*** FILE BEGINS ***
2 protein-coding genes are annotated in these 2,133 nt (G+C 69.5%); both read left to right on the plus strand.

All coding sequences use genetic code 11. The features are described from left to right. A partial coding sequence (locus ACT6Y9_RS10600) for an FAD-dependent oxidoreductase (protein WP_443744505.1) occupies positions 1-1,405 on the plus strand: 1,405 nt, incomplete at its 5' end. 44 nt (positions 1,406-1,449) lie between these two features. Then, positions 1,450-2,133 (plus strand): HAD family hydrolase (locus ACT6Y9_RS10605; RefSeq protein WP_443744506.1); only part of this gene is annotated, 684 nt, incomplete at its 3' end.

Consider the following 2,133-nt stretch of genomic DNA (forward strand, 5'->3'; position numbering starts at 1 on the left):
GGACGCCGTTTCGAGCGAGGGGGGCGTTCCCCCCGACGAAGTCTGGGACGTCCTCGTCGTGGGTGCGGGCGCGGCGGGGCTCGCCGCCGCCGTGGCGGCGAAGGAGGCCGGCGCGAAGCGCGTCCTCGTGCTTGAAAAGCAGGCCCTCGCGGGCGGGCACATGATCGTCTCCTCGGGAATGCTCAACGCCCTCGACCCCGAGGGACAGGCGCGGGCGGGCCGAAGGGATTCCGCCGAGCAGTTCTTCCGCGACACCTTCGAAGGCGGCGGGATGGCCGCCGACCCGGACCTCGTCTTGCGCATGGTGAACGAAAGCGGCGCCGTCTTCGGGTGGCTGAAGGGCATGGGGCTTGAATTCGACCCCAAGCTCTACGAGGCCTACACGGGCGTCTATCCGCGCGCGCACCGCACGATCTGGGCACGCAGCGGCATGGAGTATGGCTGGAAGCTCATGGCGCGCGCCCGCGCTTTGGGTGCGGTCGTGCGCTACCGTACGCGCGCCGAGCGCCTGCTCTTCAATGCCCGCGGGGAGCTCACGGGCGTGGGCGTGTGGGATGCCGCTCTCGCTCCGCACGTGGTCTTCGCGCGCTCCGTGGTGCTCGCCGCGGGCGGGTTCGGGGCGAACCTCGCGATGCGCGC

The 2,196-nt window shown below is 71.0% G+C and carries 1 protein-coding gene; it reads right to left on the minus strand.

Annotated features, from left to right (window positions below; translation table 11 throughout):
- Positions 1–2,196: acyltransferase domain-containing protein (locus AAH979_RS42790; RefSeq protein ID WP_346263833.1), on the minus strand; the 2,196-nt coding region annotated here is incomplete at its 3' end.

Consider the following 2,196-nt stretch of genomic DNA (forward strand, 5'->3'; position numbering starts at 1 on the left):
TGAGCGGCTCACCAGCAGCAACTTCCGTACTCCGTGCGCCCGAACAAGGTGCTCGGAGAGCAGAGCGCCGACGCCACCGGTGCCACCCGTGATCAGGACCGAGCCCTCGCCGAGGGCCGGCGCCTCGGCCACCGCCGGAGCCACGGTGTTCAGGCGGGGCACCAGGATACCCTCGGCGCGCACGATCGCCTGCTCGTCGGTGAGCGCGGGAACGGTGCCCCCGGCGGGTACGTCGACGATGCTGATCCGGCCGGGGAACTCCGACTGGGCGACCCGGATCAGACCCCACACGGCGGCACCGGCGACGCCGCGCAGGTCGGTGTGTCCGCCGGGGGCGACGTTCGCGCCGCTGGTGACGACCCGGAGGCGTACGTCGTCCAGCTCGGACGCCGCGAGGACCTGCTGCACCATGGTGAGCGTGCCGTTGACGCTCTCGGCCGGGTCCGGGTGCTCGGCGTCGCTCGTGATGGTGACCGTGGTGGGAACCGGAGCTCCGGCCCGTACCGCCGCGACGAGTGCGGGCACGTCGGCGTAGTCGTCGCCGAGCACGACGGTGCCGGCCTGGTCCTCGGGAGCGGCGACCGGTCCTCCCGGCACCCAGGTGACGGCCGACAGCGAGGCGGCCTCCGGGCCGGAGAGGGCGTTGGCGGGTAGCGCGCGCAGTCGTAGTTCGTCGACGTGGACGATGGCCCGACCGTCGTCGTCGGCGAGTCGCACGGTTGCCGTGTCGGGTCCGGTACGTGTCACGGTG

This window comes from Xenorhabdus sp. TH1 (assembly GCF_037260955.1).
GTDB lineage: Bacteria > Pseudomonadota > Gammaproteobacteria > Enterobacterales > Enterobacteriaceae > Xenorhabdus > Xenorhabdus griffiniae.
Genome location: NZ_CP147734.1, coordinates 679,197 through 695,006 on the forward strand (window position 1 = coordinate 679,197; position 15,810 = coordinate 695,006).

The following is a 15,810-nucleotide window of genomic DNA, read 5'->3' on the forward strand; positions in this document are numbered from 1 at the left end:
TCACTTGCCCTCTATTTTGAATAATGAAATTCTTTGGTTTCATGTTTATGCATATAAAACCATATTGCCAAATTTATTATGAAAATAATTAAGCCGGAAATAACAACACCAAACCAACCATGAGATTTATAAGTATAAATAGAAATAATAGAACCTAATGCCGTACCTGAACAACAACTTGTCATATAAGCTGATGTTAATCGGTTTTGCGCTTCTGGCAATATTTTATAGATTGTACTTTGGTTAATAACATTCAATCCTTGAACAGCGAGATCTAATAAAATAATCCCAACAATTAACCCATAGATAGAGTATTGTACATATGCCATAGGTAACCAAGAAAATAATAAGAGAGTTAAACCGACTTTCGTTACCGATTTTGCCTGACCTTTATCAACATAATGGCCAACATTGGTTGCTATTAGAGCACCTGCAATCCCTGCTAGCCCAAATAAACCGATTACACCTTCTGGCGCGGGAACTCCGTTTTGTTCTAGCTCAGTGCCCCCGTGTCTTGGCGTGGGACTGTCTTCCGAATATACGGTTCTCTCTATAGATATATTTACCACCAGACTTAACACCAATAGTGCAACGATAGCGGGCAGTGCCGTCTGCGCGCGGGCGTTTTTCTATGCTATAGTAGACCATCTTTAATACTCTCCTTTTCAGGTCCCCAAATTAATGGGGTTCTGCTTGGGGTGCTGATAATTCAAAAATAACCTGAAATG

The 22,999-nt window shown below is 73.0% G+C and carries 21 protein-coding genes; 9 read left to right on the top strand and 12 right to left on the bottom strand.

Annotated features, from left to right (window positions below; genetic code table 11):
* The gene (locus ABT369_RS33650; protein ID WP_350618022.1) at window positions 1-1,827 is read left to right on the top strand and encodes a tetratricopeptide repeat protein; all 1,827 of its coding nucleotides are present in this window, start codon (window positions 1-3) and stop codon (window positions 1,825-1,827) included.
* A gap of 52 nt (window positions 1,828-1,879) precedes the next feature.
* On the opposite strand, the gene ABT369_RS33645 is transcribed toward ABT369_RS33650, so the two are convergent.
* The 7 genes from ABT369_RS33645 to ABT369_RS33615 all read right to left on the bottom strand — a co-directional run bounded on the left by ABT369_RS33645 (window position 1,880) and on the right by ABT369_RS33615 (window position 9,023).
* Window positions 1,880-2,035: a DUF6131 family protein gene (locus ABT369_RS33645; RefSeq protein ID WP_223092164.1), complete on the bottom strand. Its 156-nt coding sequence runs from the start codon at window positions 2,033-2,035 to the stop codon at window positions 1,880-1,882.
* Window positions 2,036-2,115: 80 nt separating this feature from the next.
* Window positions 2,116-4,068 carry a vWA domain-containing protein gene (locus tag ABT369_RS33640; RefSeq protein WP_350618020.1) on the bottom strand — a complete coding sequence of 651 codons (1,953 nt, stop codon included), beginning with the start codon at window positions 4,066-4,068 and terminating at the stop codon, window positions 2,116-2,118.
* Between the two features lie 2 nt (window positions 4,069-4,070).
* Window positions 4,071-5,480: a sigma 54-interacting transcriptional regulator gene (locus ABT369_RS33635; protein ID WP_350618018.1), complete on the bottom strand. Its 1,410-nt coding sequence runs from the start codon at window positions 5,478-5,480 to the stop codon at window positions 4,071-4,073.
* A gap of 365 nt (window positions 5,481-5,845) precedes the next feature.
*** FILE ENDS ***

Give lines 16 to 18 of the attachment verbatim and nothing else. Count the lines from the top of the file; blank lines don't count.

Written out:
Annotated features, from left to right (window positions below; genetic code table 11):
* The gene (locus ABT369_RS33650; protein ID WP_350618022.1) at window positions 1-1,827 is read left to right on the top strand and encodes a tetratricopeptide repeat protein; all 1,827 of its coding nucleotides are present in this window, start codon (window positions 1-3) and stop codon (window positions 1,825-1,827) included.
* A gap of 52 nt (window positions 1,828-1,879) precedes the next feature.